Vacation time is over and – which is a bit surprising for PhD students – I had much time to think about my dissertation and my academic future. I did some researches and picked up many new interesting fields someone should deal with. However, from time to time, I got angry about an issue which came across a lot. Have you ever noticed how stupid some subject-related databases are? I mean, having them helped us find sources and texts, which enriched our own work, was a wonderful opportunity 10 years ago; but today, 10 years later the relation between the whole bunch of data sets became the focus of some researchers’ attention.
The need (or wish) to work with the full material of a database leads to the wide discussion about Open Access in science. I don’t want to deepen the aspect here in this post, but to make my opinion clear: Open Access is a great convenience for an open and free science. I support this position and I think my contribution to the scientific society is to share research results and raw data in an easy, accessible way. Yet, I understand the need of legal restrictions, payment, and license policies. Publishers, universities, and scholars invest so much time and money to develop their systems; and, of course, charges and copyright restrictions are necessary for financial profitability. I’m happy to pay for access if that’s the price to support scientific progress. One can’t be so naive to think open science is for free. Someone must pay for it and even my time/work as a PhD costs resources and money. To make a long story short: If a database is hidden behind payment or license restrictions, there should be good reasons for it. And I hope the reason is not profit, but the necessity to keep the system running.
In this context, it is very important to differ between two types of access. The first one is the access of an intended user. A publisher builds a database with a user interface and provides services for specific cases. The Library of the University of Heidelberg, for example, collects 3,291 databases on DBIS, the “Datenbankinformationssystem” (the German word means: Information System for Databases). DBIS is nothing more than a colorful index of bibliographies, encyclopedias, dictionaries, etc. with different licenses and payment policies. If you look more closely at the different databases – and even with the view of different disciplines -, you will determine that most of these databases are made for saving and restoring knowledge. Databases that are caught up in their saving and restoring manner may make researches much easier, however, it is wasted potential.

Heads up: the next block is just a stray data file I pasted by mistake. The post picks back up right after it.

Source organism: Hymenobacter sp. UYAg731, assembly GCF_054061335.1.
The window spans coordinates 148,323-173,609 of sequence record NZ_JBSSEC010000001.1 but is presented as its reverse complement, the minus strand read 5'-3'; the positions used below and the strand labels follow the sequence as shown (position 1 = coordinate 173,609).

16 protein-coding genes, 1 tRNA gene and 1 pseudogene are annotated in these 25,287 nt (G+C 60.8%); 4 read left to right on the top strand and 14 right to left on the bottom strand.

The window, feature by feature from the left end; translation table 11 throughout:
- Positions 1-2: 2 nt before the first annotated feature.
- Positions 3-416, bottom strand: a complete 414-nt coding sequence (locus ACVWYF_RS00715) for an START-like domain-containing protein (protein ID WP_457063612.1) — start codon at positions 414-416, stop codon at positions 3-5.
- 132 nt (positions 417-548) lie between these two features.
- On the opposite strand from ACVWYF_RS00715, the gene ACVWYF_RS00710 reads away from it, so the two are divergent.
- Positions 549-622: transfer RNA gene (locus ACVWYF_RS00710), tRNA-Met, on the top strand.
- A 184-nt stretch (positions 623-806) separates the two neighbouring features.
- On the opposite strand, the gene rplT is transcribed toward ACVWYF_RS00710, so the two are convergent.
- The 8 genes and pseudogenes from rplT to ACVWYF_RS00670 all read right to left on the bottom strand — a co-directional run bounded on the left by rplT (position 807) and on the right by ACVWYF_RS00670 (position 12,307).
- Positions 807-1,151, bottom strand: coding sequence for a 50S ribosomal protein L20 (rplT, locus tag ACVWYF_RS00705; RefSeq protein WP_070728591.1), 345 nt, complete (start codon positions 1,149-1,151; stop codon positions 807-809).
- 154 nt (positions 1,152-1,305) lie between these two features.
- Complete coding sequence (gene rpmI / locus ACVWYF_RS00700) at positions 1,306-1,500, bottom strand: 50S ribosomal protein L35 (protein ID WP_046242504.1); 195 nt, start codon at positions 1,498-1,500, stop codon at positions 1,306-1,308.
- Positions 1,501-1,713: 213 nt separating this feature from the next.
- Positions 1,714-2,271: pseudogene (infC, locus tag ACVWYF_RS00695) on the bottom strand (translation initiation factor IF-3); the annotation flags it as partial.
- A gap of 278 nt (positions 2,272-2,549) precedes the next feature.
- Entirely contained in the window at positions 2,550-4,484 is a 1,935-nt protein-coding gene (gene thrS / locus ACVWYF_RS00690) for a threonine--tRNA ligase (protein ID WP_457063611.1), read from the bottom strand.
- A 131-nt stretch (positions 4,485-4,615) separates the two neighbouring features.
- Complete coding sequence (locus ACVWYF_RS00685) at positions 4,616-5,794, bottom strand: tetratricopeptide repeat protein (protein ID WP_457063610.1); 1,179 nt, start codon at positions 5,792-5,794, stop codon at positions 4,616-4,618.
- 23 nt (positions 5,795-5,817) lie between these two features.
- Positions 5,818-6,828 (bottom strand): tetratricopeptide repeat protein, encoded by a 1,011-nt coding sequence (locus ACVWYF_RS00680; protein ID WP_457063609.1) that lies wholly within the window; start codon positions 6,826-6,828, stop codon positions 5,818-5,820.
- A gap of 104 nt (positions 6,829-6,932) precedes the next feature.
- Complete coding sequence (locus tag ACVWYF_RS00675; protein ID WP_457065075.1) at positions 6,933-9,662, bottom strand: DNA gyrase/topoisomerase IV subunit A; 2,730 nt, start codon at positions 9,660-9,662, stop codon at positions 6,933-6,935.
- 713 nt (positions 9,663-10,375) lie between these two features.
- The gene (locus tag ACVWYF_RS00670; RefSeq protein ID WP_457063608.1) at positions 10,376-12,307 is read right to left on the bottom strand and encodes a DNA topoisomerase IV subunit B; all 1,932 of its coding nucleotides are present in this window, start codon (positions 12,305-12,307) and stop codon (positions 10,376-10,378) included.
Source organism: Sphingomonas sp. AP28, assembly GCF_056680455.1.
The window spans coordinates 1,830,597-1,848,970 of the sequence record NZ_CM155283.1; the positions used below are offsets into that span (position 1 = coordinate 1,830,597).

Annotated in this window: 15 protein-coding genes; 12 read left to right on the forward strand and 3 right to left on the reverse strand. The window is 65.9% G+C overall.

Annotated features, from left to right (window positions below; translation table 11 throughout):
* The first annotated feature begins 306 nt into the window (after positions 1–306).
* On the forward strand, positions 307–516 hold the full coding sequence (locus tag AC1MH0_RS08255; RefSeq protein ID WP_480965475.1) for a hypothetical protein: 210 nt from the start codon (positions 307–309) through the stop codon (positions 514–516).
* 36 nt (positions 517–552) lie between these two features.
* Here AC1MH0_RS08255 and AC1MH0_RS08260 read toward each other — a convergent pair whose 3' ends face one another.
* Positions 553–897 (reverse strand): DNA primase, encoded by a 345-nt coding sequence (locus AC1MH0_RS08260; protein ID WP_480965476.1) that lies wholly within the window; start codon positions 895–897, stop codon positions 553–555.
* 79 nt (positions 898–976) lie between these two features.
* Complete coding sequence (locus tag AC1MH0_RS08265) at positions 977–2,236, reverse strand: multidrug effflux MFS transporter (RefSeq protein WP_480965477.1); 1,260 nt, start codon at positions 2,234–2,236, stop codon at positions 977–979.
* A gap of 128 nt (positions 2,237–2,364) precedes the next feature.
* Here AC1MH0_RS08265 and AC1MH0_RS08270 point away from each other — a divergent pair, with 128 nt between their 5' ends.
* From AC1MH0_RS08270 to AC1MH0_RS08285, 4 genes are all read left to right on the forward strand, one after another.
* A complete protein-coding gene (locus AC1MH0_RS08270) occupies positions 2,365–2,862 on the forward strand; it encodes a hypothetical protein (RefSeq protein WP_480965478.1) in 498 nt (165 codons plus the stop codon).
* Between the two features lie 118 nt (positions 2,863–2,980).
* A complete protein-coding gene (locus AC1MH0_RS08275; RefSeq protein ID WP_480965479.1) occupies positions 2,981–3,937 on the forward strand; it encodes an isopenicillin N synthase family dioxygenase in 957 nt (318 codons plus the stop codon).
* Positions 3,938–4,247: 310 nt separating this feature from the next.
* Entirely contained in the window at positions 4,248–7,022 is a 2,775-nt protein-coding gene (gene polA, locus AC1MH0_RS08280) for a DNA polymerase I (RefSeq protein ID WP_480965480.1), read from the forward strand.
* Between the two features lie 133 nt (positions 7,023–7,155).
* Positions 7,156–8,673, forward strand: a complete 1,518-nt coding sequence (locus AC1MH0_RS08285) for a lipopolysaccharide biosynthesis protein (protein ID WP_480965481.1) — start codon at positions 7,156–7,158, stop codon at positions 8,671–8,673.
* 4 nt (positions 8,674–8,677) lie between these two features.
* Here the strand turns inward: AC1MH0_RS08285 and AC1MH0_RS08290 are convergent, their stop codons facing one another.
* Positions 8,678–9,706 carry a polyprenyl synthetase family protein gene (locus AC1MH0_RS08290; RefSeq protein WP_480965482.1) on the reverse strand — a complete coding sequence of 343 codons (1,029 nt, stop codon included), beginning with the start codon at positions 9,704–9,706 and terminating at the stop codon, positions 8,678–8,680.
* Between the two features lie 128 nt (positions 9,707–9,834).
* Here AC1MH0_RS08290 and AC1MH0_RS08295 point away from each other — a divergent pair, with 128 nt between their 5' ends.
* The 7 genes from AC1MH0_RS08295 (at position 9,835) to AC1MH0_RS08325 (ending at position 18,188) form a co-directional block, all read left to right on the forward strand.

Imagine the following example, which I picked randomly as surrogate out of many (and without any offensive motivation): The World Biographical Information System (WBIS) is a very, very, very powerful tool for searching biographical articles. It collects information from encyclopedias and archives from all over the world. The opportunities for researchers are enormous. For example, if you look up the name “Mark Twain,” you will find entries in biographical archives from 7 different countries. Some of them are digitized and machine-readable. Of course, researchers who are interested in persons, history of reception, or cultural reception will find a huge number of sources. But – and now your imagination is in demand – wouldn’t it be crazy, if someone would code an algorithm which would detect “Mark Twain” in all the other machine-readable articles, create an interactive network of persons in biographical resources, and visualize the links (maybe even with places and years)? Wait … Someone already did this with Wikipedia: it’s called EVELIN.
The difference between WBIS and Wikipedia is obvious in this case and it unfolds the second type of access: closed and open systems. Again, this post is not a plea for Open Access, but for a shift in mindset that closed databases have much more potential than expected. Maybe, lexicologists could explore new horizons with access to closed encyclopedias or linguists with access to full text databases. The obvious basics and functions of databases are only a very small part the creators think you need the most. But if an idea of links and overlapping questions arises in your mind, problems begin with closed systems. As soon as the raw material, the underlying datasets of the services, and user interfaces gets important for your research, it gets even harder to work with the material.
For publishers, there could be a simple solution for an “easier access.” Differ between usage scenarios! To pay for and to license a service or tool highlights the “product” that is based on the data; to grant access to the whole data material for academic research would set up a gold rush among digital humanists. Maybe some day, what Google did (as they made the raw data for the Ngram Viewer downloadable) will be a standard. Or as a concept for publishers: a few-based tool, but Open Access to raw data.
I will close with a very positive experience: During vacation, I had an idea for a future project for which data from a database is needed. Some key features and search functions in the text sources of the database are available online for free, but it’s not possible (and maybe illegal, too) to parse it with a script. That is why I made something silly: I told my idea to a responsible person and asked for raw data, plain texts, and license policies. (I will describe the project idea in another post if everything works as expected). Within some days, I received an answer: they will not confer about IF they grant me access, but about HOW they can do it! Let’s dig up the treasure.